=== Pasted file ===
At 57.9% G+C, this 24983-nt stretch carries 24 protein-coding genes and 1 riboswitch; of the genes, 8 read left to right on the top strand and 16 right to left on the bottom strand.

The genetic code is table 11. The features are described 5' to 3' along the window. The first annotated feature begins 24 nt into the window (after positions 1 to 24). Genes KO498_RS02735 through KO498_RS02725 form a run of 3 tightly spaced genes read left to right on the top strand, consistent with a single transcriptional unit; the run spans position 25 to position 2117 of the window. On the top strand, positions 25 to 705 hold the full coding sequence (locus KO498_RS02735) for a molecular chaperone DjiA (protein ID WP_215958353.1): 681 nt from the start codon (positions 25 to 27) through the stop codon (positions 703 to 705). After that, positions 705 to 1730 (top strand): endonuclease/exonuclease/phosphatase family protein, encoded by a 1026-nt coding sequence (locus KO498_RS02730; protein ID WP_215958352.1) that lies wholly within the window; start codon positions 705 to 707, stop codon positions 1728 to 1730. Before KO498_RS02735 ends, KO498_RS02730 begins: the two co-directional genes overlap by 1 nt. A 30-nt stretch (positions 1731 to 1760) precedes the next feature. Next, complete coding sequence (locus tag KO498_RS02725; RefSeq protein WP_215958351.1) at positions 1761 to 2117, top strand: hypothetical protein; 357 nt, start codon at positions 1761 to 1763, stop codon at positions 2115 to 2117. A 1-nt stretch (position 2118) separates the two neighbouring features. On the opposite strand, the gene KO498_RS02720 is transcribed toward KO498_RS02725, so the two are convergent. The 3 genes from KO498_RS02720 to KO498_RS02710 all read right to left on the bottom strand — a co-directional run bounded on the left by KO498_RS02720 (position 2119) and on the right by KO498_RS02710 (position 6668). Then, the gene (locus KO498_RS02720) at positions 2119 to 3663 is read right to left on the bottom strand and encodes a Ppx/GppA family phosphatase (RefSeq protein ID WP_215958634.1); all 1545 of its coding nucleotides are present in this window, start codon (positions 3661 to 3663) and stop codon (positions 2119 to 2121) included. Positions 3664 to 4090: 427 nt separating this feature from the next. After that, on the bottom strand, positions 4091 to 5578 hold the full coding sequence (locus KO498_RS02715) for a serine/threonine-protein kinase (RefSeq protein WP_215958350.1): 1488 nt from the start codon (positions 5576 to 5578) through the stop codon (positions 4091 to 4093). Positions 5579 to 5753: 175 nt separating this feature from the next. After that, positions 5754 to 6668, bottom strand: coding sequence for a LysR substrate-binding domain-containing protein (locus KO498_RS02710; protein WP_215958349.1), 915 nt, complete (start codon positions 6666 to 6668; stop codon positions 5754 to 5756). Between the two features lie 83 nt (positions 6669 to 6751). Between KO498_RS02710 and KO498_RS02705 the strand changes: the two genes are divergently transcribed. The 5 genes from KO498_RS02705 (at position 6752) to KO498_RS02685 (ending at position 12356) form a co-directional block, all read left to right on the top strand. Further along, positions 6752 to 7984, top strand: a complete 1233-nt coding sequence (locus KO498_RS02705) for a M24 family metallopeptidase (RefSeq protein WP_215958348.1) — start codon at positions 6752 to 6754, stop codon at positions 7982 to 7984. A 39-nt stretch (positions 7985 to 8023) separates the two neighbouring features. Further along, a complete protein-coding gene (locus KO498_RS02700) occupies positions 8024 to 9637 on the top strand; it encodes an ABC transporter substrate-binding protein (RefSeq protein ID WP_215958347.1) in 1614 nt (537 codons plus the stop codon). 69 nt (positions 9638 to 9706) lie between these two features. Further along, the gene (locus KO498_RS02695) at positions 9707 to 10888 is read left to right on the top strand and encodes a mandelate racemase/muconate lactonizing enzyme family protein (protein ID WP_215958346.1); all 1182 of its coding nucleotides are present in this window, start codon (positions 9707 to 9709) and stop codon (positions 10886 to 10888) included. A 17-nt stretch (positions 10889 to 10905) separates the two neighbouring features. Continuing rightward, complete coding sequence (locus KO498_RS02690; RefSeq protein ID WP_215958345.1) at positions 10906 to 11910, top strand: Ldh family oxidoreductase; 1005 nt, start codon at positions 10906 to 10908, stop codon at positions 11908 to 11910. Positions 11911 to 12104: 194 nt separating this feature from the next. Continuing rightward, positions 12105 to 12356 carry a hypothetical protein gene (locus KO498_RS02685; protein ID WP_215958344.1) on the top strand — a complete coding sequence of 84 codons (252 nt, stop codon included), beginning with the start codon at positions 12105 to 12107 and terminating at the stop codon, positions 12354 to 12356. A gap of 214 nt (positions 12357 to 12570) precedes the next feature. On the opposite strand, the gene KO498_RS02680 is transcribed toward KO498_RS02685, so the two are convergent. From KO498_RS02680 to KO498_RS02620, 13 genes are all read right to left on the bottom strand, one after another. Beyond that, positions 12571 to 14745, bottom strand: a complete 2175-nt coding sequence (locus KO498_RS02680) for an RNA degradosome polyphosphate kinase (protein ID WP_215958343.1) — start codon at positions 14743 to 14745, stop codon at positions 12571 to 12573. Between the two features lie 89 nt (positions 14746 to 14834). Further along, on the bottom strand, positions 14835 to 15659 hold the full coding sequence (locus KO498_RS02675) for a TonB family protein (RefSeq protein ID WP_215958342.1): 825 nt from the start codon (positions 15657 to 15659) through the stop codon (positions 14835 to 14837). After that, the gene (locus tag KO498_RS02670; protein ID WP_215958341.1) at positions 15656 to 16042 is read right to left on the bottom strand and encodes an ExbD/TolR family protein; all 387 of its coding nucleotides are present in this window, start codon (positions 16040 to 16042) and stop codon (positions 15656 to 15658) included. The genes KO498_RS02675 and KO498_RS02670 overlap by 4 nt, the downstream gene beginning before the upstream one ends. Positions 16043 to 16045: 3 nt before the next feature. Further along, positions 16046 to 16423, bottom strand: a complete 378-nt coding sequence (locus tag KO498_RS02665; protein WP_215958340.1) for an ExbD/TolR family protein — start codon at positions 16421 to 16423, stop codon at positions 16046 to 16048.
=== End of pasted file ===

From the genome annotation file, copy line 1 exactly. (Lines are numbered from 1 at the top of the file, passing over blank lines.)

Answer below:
At 57.9% G+C, this 24983-nt stretch carries 24 protein-coding genes and 1 riboswitch; of the genes, 8 read left to right on the top strand and 16 right to left on the bottom strand.